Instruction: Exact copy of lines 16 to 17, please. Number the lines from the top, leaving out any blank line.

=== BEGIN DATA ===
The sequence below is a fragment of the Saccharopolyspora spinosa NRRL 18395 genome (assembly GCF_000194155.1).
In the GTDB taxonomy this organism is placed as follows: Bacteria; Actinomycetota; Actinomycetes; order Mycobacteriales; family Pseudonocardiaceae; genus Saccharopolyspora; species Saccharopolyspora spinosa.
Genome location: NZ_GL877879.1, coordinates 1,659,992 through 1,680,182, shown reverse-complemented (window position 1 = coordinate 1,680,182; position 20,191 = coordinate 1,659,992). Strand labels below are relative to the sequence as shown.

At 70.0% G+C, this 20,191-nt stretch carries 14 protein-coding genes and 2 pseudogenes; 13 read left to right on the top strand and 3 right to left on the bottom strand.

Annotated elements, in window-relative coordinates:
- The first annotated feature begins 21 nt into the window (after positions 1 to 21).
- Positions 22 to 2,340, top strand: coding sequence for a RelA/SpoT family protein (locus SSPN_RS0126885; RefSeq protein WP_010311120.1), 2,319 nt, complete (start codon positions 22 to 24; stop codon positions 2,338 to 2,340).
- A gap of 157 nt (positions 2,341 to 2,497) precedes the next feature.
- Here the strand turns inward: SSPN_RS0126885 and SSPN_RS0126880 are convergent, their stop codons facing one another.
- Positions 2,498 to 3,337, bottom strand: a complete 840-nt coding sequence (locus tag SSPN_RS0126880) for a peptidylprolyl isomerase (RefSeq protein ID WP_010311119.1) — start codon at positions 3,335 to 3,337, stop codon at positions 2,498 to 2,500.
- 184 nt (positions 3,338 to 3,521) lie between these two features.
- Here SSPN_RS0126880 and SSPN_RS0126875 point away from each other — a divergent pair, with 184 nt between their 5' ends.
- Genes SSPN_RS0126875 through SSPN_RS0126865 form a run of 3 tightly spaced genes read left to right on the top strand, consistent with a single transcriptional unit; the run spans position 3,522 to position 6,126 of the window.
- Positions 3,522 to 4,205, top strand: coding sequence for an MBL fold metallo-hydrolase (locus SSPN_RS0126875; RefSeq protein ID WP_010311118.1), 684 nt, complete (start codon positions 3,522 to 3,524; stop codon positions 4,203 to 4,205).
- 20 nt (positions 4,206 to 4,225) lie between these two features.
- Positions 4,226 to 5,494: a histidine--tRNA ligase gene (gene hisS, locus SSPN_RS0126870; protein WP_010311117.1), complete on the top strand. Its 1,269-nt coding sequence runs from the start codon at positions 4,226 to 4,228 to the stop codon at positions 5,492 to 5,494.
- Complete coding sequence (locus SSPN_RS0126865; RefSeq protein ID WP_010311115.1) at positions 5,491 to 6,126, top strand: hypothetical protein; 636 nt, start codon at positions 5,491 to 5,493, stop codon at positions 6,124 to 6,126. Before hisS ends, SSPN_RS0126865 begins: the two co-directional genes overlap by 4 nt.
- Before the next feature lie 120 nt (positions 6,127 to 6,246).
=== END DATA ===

- Positions 4,226 to 5,494: a histidine--tRNA ligase gene (gene hisS, locus SSPN_RS0126870; protein WP_010311117.1), complete on the top strand. Its 1,269-nt coding sequence runs from the start codon at positions 4,226 to 4,228 to the stop codon at positions 5,492 to 5,494.
- Complete coding sequence (locus SSPN_RS0126865; RefSeq protein ID WP_010311115.1) at positions 5,491 to 6,126, top strand: hypothetical protein; 636 nt, start codon at positions 5,491 to 5,493, stop codon at positions 6,124 to 6,126. Before hisS ends, SSPN_RS0126865 begins: the two co-directional genes overlap by 4 nt.